It is much more likely the crime was sexually motivated and the killers grabbed the money as an afterthought. One of the girls may have known the killers or maybe Sarah and Amy were followed from the mall to the yogurt shop. Regardless, it is doubtful Springsteen, Pierce, Wellborn, and Scott had anything to do with the murders. The key to solving this case potentially rests with linking the DNA evidence found at the scene to the two male customers seen by witnesses lingering in the yogurt shop after closing.
Who do you think is responsible for the Austin yogurt shop murders?
The 1991 yogurt shop murders changed Austin forever. The then-mayor called the murders “the crime where Austin lost its innocence.” The violent and sudden loss of four young girls with their entire lives ahead of them caused residents to question the safety of their city.
The “I Can’t Believe It’s Yogurt!” shop became a nail salon, but a plaque remains in the parking lot under an old oak tree memorializing Jennifer Harbison, Sara Harbison, Amy Ayers, and Eliza Thomas…and reminding all those who pass by that justice has yet to be served.
If you have any information that can help solve this case, please call 512-472-TIPS.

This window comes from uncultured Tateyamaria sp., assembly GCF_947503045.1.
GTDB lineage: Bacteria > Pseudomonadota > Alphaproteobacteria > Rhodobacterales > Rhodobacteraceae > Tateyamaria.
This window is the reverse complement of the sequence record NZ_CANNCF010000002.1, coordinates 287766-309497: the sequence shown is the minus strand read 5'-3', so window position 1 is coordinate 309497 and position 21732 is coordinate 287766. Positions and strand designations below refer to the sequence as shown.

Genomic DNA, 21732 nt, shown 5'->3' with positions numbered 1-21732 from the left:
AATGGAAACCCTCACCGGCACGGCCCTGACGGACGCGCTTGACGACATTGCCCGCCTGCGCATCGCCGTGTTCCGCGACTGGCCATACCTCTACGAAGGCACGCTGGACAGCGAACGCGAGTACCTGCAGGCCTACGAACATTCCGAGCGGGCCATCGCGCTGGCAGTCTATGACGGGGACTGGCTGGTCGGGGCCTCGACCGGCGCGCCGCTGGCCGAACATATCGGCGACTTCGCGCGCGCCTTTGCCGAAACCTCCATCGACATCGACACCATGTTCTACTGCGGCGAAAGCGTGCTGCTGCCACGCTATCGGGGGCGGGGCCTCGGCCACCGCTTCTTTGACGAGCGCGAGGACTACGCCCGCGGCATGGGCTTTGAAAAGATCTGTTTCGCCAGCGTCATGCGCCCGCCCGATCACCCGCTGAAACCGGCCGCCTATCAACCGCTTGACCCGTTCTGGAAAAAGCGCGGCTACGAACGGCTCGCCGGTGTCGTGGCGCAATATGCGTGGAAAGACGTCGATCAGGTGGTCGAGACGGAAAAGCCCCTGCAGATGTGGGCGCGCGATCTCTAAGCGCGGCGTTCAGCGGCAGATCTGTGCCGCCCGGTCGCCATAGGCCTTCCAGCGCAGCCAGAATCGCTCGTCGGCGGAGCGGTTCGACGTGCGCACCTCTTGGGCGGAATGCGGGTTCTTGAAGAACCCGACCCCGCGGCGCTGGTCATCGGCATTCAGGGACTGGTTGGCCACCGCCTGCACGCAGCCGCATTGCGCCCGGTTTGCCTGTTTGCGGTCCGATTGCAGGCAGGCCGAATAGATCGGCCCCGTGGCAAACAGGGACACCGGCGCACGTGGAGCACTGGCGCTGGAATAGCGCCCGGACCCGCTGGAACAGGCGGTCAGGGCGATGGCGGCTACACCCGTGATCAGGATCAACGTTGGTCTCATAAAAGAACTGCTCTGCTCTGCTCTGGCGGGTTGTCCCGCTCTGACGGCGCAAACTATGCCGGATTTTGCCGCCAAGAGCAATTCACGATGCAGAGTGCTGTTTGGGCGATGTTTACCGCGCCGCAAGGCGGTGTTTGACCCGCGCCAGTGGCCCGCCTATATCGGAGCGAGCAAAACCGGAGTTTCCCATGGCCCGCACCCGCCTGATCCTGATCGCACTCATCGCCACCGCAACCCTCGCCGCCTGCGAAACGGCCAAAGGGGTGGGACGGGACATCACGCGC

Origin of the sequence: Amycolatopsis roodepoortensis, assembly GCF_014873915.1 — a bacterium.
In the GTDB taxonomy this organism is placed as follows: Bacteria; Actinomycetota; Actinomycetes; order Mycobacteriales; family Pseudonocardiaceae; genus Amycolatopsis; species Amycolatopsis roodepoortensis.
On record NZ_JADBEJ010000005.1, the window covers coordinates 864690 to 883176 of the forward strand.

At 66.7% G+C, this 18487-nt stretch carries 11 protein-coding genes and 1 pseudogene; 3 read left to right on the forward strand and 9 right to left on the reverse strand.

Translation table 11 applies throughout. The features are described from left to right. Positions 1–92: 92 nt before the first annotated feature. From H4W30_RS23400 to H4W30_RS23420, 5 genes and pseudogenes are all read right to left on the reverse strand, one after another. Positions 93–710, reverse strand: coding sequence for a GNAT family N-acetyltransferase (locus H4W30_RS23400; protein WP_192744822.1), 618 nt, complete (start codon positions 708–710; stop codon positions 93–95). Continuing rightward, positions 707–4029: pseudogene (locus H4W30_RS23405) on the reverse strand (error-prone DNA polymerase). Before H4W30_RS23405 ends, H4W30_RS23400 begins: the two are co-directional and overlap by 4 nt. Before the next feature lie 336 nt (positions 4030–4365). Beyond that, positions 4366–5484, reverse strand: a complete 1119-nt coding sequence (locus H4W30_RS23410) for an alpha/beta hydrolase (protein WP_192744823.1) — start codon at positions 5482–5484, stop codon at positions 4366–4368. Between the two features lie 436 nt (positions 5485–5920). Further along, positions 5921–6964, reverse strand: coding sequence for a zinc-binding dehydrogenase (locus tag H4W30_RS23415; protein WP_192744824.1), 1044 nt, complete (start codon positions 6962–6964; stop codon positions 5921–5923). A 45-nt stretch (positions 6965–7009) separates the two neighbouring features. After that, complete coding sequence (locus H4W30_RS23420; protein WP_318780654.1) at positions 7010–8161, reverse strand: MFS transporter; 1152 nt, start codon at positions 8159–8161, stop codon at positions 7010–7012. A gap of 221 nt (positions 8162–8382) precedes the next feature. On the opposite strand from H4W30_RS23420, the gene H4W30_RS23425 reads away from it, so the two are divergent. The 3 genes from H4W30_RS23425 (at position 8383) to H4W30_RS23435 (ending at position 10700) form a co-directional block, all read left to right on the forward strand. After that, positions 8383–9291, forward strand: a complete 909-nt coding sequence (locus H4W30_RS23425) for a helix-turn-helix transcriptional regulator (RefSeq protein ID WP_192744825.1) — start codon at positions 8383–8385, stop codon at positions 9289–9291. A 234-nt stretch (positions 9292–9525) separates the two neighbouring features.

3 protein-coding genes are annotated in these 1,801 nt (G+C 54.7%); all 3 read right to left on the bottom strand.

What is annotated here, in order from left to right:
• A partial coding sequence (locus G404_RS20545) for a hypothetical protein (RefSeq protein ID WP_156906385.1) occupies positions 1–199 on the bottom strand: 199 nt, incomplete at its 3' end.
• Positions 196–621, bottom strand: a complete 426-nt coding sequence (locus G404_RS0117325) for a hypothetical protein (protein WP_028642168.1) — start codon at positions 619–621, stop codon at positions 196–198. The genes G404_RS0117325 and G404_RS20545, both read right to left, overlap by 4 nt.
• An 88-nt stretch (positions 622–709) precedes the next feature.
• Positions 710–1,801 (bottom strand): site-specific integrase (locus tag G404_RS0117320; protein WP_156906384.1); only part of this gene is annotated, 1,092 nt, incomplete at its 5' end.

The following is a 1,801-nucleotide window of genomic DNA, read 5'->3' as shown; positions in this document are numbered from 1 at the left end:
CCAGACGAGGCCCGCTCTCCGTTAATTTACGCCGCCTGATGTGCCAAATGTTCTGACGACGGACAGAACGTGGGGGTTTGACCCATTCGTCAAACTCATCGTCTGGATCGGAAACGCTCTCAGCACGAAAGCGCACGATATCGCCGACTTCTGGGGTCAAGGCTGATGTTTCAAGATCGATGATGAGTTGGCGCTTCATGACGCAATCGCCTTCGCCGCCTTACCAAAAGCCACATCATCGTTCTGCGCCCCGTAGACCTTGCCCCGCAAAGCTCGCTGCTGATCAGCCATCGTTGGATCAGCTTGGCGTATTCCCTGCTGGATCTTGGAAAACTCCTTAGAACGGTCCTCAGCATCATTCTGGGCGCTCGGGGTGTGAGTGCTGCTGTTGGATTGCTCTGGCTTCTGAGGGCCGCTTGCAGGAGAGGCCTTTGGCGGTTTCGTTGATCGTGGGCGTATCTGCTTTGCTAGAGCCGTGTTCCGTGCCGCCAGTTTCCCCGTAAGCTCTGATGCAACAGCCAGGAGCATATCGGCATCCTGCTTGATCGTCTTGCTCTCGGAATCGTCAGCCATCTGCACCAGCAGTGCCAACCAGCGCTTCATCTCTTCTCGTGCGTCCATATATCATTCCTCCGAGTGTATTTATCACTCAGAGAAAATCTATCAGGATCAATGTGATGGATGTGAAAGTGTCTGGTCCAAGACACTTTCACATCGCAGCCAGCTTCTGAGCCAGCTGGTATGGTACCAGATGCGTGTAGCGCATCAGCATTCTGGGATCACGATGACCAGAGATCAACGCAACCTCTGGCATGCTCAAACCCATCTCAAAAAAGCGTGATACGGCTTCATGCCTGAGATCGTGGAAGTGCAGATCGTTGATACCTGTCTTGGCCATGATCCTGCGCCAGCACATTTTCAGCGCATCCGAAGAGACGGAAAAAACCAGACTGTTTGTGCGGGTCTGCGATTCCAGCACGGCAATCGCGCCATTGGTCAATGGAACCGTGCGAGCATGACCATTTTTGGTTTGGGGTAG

“‘Pure, Unadulterated Evil’: Exploring the 1991 Austin Yogurt Shop Murders.” KVUE ABC, May 3, 2019.
“Cruelly Slain: The Brutal Austin Yogurt Shop Murders of 1991 Remain Unsolved Decades Later.” The Lineup, March 28, 2018.
“5 Unsolved Mass Murders.” Morbidology, November 2, 2017.
Who Killed These Girls? Beverly Lowry, July 25, 2017.
“Innocence Lost.” 48 Hours, January 21, 2017.
“25 Years Later, Still No Clear Answers in the Yogurt Shop Murders Case.” KUT 90.5, December 6, 2016.
“Inside the Nightmarish ‘Yogurt Shop Murders’.” New York Post, October 7, 2016.
“The 1991 Yogurt Shop Murders.” True Crime Diva, May 11, 2015.
“Scene of the Crime.” The Austin Chronicle, December 16, 2011.
“Kenneth Allen McDuff.” Murderpedia, n.d.